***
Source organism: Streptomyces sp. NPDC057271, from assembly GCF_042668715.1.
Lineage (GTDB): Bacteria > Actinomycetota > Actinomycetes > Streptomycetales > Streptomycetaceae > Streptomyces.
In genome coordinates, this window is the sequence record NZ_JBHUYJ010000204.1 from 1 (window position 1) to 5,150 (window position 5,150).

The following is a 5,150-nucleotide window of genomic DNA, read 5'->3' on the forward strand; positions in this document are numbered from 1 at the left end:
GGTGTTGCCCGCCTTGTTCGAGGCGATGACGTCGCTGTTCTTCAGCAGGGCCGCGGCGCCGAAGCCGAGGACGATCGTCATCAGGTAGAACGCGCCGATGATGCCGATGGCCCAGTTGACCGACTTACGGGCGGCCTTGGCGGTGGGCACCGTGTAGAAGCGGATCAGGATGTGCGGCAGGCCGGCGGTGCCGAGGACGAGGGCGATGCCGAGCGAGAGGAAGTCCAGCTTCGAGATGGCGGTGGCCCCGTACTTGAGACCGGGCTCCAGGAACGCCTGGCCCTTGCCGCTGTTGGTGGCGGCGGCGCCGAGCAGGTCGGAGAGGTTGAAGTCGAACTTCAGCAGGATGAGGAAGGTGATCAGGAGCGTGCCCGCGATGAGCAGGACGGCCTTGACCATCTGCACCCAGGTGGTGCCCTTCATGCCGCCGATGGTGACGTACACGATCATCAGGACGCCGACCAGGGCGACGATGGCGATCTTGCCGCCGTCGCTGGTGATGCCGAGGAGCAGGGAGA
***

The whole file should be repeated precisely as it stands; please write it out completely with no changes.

Source organism: Streptomyces sp. NPDC057271, from assembly GCF_042668715.1.
Lineage (GTDB): Bacteria > Actinomycetota > Actinomycetes > Streptomycetales > Streptomycetaceae > Streptomyces.
In genome coordinates, this window is the sequence record NZ_JBHUYJ010000204.1 from 1 (window position 1) to 5,150 (window position 5,150).

The following is a 5,150-nucleotide window of genomic DNA, read 5'->3' on the forward strand; positions in this document are numbered from 1 at the left end:
GGTGTTGCCCGCCTTGTTCGAGGCGATGACGTCGCTGTTCTTCAGCAGGGCCGCGGCGCCGAAGCCGAGGACGATCGTCATCAGGTAGAACGCGCCGATGATGCCGATGGCCCAGTTGACCGACTTACGGGCGGCCTTGGCGGTGGGCACCGTGTAGAAGCGGATCAGGATGTGCGGCAGGCCGGCGGTGCCGAGGACGAGGGCGATGCCGAGCGAGAGGAAGTCCAGCTTCGAGATGGCGGTGGCCCCGTACTTGAGACCGGGCTCCAGGAACGCCTGGCCCTTGCCGCTGTTGGTGGCGGCGGCGCCGAGCAGGTCGGAGAGGTTGAAGTCGAACTTCAGCAGGATGAGGAAGGTGATCAGGAGCGTGCCCGCGATGAGCAGGACGGCCTTGACCATCTGCACCCAGGTGGTGCCCTTCATGCCGCCGATGGTGACGTACACGATCATCAGGACGCCGACCAGGGCGACGATGGCGATCTTGCCGCCGTCGCTGGTGATGCCGAGGAGCAGGGAGA